Roundtable on the ‘Ocean's Contribution to the Sustainable Development Goals’
On 1 May 2018, the Strathclyde Centre for Environmental Law and Governance (SCELG) held a roundtable on the ‘Ocean's Contribution to the Sustainable Development Goals’. The roundtable brought together marine science, policy and legal experts from the UK, the Caribbean, Africa and the South Pacific to discuss recent advances and continuous challenges in marine science and global governance, shedding light on opportunities and bottlenecks for the integrated implementation of the Sustainable Development Goals.
The event was opened by the Principal, Professor Sir Jim McDonald, who offered examples of the cutting-edge research being carried out across the University of Strathclyde in relation to the ocean, as well as the efforts that the University is undertaking to ensure that this research is having a tangible impact on the ground. The Principal’s introduction highlighted the importance of interdisciplinary and cross-regional collaboration, bringing into focus the value of events such as the roundtable and the ‘One Ocean Hub Development Workshop’ as springboards for initiating dialogue and exploring options for greater synergy.
Dr Margherita Brunori Captures the Essence of the Presentations
Following the Principal’s introduction, an all-female panel featuring marine science, policy and legal experts from the UK, the Caribbean, Africa and the South Pacific discussed how our understanding of the oceans and marine life, as well as their importance for human well-being and sustainable development, has progressed in recent years. The panel, chaired by SCELG’s Dr Saskia Vermeylen, featured candid presentations by SCELG Director Professor Elisa Morgera, Professor Amanda Lombard (Nelson Mandela University), Professor Gilianne Brodie (University of South Pacific), Dr Sian Rees (Plymouth University), Dr Claire Lajaunie (Inserm), Dr Philile Mbatha (University of Cape Town), Alana Lancaster (University of the West Indies), and Kelly Hoaereau (University of Seychelles). The presentations illuminated current threats to ocean health and possible solutions to ensure that the ocean is used sustainably and protected where needed. Several common themes emerged:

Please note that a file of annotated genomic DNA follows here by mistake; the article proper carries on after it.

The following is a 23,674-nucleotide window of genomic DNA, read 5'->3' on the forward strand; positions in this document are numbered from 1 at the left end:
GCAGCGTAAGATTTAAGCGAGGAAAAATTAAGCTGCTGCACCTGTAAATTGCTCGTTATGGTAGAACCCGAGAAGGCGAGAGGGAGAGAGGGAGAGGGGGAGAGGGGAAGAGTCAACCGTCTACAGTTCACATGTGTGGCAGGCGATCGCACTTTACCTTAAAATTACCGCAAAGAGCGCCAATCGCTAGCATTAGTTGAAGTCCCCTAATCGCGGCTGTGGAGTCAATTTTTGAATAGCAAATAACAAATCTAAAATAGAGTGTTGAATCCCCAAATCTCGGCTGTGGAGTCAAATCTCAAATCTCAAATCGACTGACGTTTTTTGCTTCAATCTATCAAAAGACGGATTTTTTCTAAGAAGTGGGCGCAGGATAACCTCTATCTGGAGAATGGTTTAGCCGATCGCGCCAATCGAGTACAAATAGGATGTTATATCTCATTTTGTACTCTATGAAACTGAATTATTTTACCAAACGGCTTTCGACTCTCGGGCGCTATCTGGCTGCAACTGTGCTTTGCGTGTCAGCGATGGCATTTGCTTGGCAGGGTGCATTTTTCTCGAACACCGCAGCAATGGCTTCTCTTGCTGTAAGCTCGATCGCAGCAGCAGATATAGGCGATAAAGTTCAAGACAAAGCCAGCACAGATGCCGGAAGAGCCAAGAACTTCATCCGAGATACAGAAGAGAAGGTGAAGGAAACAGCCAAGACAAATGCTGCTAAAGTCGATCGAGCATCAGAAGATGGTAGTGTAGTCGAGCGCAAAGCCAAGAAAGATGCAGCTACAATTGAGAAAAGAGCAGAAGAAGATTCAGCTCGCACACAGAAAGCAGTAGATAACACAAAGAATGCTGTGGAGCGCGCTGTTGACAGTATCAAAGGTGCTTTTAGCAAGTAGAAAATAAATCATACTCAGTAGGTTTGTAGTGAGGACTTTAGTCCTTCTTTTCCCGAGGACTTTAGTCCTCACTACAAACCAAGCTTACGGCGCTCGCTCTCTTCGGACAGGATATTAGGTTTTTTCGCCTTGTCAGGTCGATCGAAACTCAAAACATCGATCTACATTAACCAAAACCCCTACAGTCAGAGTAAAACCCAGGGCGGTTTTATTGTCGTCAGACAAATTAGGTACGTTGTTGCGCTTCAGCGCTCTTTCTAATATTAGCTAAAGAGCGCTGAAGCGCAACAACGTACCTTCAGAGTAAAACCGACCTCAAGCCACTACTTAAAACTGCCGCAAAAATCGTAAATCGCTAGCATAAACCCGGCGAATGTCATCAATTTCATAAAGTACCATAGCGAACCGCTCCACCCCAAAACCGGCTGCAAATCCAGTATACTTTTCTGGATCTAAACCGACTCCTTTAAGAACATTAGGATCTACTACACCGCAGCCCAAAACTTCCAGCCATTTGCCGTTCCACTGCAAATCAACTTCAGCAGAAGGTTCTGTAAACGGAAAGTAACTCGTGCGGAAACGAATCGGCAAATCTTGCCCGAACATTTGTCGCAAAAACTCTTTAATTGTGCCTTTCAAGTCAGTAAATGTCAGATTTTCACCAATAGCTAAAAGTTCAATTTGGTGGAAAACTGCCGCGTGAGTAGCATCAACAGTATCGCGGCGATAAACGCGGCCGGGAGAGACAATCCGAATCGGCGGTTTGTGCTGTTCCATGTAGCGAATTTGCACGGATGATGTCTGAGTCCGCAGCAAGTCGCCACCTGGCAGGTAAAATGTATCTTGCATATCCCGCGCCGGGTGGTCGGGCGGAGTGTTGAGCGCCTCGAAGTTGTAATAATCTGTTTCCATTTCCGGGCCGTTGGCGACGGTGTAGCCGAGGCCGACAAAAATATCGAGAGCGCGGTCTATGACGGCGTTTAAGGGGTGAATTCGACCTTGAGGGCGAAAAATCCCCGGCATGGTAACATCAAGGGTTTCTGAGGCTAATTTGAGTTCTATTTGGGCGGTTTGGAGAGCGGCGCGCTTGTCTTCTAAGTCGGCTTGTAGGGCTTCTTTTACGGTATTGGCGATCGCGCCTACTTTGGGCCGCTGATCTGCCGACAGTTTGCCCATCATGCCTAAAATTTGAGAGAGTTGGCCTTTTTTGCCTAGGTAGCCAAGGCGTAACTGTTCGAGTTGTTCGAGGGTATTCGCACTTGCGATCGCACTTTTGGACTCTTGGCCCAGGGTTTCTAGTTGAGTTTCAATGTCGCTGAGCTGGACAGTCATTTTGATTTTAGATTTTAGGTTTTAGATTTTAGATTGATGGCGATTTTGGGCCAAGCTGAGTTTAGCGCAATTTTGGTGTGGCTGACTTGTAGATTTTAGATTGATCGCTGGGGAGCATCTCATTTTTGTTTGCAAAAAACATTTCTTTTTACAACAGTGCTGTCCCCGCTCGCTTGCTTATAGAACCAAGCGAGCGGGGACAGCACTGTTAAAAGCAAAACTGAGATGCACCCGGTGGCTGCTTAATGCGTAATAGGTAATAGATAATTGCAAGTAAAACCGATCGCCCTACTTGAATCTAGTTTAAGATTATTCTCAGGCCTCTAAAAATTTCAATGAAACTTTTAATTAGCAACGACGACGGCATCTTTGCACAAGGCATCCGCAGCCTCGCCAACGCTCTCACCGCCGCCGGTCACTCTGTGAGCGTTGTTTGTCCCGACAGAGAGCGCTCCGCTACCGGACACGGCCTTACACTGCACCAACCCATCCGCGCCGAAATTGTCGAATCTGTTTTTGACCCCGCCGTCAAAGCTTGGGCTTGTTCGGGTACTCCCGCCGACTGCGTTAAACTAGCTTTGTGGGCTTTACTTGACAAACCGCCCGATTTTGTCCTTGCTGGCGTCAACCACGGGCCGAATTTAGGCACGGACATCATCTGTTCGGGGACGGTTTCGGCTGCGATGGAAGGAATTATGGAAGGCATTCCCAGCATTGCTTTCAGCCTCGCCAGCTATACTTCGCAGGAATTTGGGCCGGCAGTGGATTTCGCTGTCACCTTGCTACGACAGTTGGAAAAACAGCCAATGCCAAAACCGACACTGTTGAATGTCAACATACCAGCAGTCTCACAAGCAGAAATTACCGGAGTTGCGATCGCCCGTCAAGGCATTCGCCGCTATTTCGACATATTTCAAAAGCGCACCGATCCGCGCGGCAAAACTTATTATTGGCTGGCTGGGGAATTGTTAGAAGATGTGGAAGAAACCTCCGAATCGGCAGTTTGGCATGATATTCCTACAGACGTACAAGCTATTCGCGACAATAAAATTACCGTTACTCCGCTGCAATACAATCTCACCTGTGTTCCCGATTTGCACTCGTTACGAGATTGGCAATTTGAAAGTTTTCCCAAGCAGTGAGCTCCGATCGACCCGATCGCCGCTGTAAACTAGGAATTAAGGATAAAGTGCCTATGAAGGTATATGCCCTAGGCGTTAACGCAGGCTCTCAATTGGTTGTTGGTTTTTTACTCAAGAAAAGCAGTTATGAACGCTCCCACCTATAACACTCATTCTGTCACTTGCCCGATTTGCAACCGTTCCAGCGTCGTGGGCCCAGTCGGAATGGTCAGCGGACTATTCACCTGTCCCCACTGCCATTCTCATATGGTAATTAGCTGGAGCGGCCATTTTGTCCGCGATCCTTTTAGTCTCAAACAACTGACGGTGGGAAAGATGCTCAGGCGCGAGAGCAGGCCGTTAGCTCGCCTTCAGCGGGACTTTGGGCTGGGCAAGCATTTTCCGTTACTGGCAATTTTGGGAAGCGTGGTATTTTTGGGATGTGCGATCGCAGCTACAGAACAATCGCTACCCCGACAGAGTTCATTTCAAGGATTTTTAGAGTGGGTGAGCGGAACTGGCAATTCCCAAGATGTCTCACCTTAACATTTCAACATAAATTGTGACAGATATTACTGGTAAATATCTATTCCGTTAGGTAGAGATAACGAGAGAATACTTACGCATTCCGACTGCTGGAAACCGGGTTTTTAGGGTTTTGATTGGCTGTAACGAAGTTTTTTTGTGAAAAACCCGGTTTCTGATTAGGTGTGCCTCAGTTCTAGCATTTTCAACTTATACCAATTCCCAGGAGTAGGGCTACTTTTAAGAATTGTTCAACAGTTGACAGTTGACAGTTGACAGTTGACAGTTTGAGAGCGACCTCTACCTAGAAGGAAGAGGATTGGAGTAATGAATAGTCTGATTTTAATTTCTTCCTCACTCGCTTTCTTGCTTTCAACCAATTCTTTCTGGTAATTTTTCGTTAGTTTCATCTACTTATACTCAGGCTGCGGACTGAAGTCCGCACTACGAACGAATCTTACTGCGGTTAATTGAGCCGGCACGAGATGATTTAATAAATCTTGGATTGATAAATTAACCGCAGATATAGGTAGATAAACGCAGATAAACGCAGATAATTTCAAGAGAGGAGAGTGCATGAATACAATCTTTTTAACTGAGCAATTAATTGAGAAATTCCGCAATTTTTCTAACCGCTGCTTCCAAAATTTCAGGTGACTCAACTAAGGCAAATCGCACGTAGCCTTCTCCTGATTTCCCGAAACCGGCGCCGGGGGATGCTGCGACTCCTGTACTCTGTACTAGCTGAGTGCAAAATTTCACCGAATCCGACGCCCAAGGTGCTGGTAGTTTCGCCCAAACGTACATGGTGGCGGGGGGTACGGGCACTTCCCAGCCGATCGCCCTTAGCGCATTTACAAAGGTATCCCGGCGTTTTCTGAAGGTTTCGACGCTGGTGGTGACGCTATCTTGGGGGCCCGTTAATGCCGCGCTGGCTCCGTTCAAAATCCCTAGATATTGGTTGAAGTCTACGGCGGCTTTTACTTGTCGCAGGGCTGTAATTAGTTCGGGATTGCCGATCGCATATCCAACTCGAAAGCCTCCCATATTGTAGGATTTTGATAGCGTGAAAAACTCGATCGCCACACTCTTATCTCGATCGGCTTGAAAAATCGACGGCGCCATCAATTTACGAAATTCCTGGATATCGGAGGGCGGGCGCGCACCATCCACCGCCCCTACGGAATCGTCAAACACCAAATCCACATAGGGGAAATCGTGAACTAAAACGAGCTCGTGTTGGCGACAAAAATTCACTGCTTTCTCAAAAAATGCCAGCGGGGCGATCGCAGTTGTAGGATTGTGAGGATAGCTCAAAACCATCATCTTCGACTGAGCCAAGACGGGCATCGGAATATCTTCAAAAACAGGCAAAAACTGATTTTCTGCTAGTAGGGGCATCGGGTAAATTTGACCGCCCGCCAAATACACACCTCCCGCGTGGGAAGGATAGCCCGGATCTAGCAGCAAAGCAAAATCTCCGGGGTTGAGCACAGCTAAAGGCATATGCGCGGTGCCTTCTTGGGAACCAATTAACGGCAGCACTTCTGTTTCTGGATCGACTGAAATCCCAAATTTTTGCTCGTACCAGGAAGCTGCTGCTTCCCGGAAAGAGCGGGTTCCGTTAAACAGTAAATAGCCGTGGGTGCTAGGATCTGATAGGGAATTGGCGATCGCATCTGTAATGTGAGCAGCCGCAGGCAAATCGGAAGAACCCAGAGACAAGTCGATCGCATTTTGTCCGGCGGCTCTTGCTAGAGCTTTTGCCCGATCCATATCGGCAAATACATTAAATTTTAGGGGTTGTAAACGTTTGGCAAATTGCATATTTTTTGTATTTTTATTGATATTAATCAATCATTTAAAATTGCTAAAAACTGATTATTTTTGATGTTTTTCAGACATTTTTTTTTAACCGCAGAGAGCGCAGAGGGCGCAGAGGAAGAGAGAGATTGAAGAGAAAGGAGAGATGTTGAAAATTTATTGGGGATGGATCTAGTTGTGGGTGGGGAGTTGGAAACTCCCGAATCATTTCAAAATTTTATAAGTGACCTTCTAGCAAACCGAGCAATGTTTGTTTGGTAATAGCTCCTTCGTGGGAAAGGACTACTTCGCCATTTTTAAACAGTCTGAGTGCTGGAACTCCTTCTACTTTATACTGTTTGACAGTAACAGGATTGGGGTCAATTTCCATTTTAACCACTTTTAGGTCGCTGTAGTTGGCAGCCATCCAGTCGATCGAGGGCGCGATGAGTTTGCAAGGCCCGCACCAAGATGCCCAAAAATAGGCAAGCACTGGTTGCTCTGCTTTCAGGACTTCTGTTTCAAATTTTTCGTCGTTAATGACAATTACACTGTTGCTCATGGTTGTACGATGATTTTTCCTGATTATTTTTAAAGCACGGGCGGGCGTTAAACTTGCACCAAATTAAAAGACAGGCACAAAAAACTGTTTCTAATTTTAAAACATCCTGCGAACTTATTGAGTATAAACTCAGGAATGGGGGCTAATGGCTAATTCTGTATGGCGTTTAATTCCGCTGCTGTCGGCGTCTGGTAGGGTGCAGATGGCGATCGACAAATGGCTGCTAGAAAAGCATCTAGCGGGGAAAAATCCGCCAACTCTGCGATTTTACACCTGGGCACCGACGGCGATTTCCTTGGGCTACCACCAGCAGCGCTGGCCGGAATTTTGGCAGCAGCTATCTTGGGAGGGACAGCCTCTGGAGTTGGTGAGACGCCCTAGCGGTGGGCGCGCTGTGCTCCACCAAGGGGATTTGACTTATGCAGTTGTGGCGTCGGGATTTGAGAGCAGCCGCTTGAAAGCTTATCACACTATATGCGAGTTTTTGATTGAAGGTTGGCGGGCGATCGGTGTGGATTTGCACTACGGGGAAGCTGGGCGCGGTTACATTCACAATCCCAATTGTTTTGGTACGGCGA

- The need for broad public involvement in policy- and decision-making processes relating to the ocean, with a view to ensuring that the concerns of local communities and other stakeholders are taken into account from an early stage.
- The importance of integrated tools and processes (e.g., marine spatial planning, integrated coastal zone management) for resolving conflicts and promoting synergies between different marine and maritime sectors (e.g., fisheries, tourism, mining).
- The need to make human rights a part of the discussion on ocean sustainability – a paradigm shift that must take place across all levels, from the high-level discussions taking place within international fora to local decision-making processes. Ongoing research within SCELG on benefit-sharing and the contribution of marine ecosystem services to poverty alleviation and the achievement of the Sustainable Development Goals seeks to make the connection between human rights and ocean sustainability more explicit and to translate relevant research findings to concrete recommendations for policy-makers.